Get Your Writing Noticed: Writing fiction for the 21st century
The first thing you have to do to get your fiction noticed is to write in a style that is up to date.
I read a novel from a hundred years ago a while back and after page one I wanted to throw it away.
The style was long-winded. Every sentence had thirty words. I could imagine the lives people lived back then, when the next interruption would be the bell for lunch, two hours from now.
Readers these days live in a world of constant interruption.
Media, mobiles and madness lure people away from books all the time. Our job as writers is to provide fiction that can be assimilated between other tasks.
In order to achieve the goal of writing in an up to date style I suggest you consider the following four characteristics of compelling early 21st century fiction:
Accuracy. Accuracy is now realistically attainable for fiction writers. We can find out how the Welsh valleys look in December, how hot Paris is in the Spring and listen to the sound of a wren whenever we want because of the internet. Flights of fancy are good, at times, but reality has a power that can be used for good effect. The truth is often stranger than fiction. Finding out that Paris is no warmer than London in Spring is the sort of information that leads to readers being able to place themselves in the city.
Being Fantastic. Fantastic to me means being absurd, exotic and imaginative, to choose some of the long list of definition words in my dictionary for fantastic. Add a sparkle to your fiction. Yes, I know it’s interesting that Aunt Maud went to work in a shop for twenty years and Uncle Fred made her tea every night, but I want to see Aunt Maud going to work in a man’s suit, with a flat cap, and learn that Uncle Fred was a circus midget with six brothers who shared his bedroom for six months of the year. Absurd, exotic and imaginative novels can be seen on the bookshelves of all good bookshops.
Being Sensuous. To me being sensuous is about being passionate, in touch with our senses. We all know what being passionate is in the traditional sense, but I also think it is about having passion for your work, for your writing. Being in touch with your senses means being able to describe how something feels. Take raining for instance. We should be able to describe the taste of rainwater, the silky feel of it on our faces, the sound of it tapping with a million hammers at our windows and the tiny circles it makes in the puddles. That’s what makes writing jump of the page.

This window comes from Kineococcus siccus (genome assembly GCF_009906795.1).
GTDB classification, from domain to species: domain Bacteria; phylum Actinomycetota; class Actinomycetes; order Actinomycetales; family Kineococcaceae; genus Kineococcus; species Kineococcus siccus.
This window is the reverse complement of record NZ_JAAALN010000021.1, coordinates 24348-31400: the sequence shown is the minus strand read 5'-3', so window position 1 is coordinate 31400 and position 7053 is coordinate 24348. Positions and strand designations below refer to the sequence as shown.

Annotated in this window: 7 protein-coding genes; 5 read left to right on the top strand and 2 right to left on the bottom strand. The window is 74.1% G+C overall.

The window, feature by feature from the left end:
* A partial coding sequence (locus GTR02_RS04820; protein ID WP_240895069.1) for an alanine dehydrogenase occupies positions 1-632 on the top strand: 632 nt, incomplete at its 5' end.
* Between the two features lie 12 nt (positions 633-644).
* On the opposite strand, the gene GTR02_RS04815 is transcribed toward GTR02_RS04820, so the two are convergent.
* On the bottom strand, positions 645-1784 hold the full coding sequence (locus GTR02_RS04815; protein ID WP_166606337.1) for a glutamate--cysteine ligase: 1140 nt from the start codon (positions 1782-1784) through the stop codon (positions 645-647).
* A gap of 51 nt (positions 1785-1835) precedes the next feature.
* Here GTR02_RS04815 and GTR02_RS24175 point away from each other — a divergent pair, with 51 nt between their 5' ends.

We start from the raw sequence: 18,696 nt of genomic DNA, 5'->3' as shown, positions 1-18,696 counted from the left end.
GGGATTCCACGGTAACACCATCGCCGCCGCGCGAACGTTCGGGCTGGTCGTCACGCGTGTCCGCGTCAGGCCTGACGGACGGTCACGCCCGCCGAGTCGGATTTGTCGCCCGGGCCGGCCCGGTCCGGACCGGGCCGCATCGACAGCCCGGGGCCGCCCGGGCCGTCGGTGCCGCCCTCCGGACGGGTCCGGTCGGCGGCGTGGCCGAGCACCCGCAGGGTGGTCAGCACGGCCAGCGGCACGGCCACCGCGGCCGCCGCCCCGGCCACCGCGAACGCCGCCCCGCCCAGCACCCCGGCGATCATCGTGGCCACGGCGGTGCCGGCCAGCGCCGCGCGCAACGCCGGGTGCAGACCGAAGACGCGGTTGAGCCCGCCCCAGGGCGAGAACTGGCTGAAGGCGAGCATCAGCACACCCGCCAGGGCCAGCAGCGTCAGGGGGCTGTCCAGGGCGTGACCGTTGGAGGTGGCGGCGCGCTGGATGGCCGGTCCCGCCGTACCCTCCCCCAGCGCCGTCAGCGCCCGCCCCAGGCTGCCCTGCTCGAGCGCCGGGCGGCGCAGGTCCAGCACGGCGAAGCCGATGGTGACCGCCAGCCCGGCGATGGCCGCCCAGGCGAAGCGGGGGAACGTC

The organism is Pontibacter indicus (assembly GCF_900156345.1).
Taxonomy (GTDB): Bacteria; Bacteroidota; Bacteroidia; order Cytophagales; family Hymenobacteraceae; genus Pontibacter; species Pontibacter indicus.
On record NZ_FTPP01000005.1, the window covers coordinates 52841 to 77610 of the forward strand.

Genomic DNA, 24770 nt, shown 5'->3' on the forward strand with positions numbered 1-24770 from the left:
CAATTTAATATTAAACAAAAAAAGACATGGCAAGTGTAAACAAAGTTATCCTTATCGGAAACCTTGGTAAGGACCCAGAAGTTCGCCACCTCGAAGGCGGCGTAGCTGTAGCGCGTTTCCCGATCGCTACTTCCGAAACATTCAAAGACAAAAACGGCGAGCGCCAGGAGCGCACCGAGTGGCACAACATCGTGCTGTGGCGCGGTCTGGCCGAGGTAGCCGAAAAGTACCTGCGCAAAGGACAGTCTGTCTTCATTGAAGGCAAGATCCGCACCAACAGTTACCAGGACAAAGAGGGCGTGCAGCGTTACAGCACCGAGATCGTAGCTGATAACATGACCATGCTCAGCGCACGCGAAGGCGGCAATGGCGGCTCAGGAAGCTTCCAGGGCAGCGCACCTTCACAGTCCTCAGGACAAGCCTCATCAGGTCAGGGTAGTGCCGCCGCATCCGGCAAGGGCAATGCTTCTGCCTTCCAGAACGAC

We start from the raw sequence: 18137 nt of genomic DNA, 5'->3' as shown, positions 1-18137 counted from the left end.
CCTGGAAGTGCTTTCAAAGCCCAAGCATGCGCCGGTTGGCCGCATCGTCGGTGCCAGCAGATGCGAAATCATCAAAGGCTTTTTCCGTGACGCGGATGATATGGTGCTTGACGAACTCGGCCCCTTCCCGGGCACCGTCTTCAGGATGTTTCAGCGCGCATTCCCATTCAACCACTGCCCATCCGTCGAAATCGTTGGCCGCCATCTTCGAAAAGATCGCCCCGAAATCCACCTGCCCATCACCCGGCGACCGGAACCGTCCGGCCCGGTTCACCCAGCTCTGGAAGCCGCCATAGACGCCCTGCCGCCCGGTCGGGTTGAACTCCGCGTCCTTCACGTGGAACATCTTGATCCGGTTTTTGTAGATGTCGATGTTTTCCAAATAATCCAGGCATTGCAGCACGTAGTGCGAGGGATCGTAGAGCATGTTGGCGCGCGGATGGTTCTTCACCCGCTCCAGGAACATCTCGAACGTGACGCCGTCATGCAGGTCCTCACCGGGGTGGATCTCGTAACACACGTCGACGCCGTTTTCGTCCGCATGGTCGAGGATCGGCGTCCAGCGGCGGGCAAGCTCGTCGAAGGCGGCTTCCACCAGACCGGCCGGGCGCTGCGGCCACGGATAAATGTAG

And Gripping. With all the distractions around us, it is an essential element of 21st century writing to be gripping. Something must happen. There must be conflict. There must be tension. There must be mystery. What keeps me, and millions of readers of crime, romance, mystery and the better literary novels interested is a desire to find out what is going to happen next. You can do that by making us feel with the characters. Being gripping is something you cannot disdain if you want a large readership.
So what have these four items got to do with getting your writing noticed and into bookshops?
They are the basic building blocks of getting your writing noticed.
If your writing has these characteristics you have a real chance.
This post is the starting point on a voyage exploring the world of getting your writing noticed.
For the next post in this series, on grabbing your readers attention go here.
Please leave feedback, make suggestions and engage. This series of posts needs you to get involved to make them fly.
And please sign-up using the secure sign-up button above right to receive notifications in your inbox when post’s are released.
If you would like to discuss this post or for me to review your writing and give brief feedback without charge (page 1 of your MS only please) contact me via the comments below or by email: email@example.com
Here are some links to useful information for writers:
socialmediaisdynamite.blogspot.com for my blog on using social media to get noticed.
The reality of being published – 2 months after my first book came out all over the UK I wrote this post
The Accessible Author – how the author’s role is changing
Frantic Editing – a post on the editing process my first novel went through in the summer of 2011
Finally, a big thank you to all my readers, everyone who comments and everyone who visits. I hope you find this information useful on your journey to getting your writing noticed.
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